7:30 PM, 1st April, 2016
This is no life story docu-drama slog. Steve Jobs is a hyper-realised depiction of one man’s life, elevated to operatic, near Shakespearean tragedy. It’s a biopic on steroids. An action movie in which words fly in place of bullets, thanks to screenwriter extraordinaire Aaron Sorkin’s wordy diatribes and director Danny Boyle’s penchant for controlled chaos.
The film unfurls in three acts revolving around three key behind-the-scenes moments in the late Apple co-founder’s life. The first, in 1984, prior to the launch of the Macintosh computer; the second, in 1988, as an exiled Jobs (Fassbender) prepares to launch his ill-fated NeXT system and plots revenge on those who booted him out of Apple; and the third, in 1998, as he readies his triumphant return with the launch of the iMac.
Spanning 14 years, the three periods – each fittingly shot on different film formats from 16mm to 35mm to digital – sees Jobs battling personal as well as professional demons, from questions about his paternity of young Lisa, to his leadership of the company he formed in his garage, and his ever-changing relationship with fellow co-founder Steve Wozniak (Rogen).
Fassbender – while not a dead ringer for Jobs – channels the deified Apple head in what would be the role of a lifetime for any other actor, and absolutely nails it. It doesn’t hurt that he gets to an A-list supporting cast to play off either, including Rogen, Kate Winslet and Jeff Daniels. Steve Jobs is top-notch filmmaking all around – an ambitious and breathtaking achievement that makes for essential viewing.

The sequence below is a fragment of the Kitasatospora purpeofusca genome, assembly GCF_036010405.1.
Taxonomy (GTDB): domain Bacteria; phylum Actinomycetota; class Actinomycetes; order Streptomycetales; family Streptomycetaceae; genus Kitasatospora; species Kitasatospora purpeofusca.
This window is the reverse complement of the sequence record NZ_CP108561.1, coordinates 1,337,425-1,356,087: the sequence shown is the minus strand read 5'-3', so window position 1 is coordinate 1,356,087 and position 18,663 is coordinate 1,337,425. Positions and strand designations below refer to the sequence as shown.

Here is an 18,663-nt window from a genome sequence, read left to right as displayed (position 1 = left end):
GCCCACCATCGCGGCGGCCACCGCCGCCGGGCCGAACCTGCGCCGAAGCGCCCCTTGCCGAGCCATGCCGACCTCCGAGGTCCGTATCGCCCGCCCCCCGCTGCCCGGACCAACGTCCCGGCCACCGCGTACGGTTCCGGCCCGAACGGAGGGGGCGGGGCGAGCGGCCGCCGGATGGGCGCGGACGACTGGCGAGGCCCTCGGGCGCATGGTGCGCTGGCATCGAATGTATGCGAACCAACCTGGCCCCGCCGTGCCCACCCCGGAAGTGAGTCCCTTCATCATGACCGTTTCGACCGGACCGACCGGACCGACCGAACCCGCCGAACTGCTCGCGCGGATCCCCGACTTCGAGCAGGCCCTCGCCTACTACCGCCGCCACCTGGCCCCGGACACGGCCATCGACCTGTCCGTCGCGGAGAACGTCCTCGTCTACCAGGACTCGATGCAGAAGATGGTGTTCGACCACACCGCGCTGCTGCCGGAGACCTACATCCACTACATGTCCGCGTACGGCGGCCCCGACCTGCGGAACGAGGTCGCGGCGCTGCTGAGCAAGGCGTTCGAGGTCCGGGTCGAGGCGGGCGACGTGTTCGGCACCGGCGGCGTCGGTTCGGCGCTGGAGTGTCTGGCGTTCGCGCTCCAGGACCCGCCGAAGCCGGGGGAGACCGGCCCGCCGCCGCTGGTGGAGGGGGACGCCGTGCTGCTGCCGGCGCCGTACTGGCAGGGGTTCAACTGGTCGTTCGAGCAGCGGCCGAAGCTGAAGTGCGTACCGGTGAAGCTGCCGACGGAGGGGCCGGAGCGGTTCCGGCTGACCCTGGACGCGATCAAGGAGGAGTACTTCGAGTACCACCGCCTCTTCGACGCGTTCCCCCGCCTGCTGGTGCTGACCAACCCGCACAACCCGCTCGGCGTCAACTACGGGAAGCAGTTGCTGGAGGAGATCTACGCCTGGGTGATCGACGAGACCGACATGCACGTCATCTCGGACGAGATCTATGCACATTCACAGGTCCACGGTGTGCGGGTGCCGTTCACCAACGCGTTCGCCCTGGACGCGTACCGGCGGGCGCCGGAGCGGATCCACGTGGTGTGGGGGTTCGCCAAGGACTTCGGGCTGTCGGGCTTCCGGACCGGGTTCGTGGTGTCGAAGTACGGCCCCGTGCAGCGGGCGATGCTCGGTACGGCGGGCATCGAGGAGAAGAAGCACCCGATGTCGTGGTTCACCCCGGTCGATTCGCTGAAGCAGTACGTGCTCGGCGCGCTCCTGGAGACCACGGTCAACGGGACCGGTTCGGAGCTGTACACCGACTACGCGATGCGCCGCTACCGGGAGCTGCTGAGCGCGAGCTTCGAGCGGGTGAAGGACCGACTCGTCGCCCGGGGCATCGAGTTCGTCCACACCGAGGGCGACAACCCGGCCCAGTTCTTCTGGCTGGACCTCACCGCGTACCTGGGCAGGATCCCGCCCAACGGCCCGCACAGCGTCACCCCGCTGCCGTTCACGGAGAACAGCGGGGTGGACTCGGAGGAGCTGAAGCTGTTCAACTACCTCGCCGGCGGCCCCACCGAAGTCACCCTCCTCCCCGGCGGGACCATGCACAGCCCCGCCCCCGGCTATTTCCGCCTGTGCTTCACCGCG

9:42 PM, 1st April, 2016
M. Night Shyamalan spectacularly rose to prominence as a film director with the “I see dead people” movie, The Sixth Sense. Just as Alfred Hitchcock’s movies have a signature cameo by the director, so too do M. Night Shyamalan’s movies have a signature plot twist created by the writer/director.
And indeed The Visit has a typical Shyamalan plot twist. But where The Visit is atypical:
a) This is Shyamalan’s first ‘found footage’ film, but he handles it with more finesse than most of this genre,
b) This is a perfectly balanced horror/comedy film (too much comedy and it is difficult to take the horror seriously, too much horror and any laughter is forced).
The setup of The Visit is straightforward; 15-year-old Rebecca Jamison (DeJonge) and her 13-year-old brother Tyler (Aussie actor Oxenbould, star of Paper Planes) embark upon a first-time week-long visit to their grandparents. Rebecca and Tyler jointly film a documentary about their holiday with Nana (Dunagan) and Pop Pop (McRobbie), but they soon realise that their grandparents are idiosyncratic and eccentric in a very unusual way.
The Visit cost US$5 million to make, but has so far grossed nearly US$100 million worldwide. In my opinion, a significant reason for its success was Shyamalan’s long awaited return to form alongside the innate charisma and lovableness of Ed Oxenbould.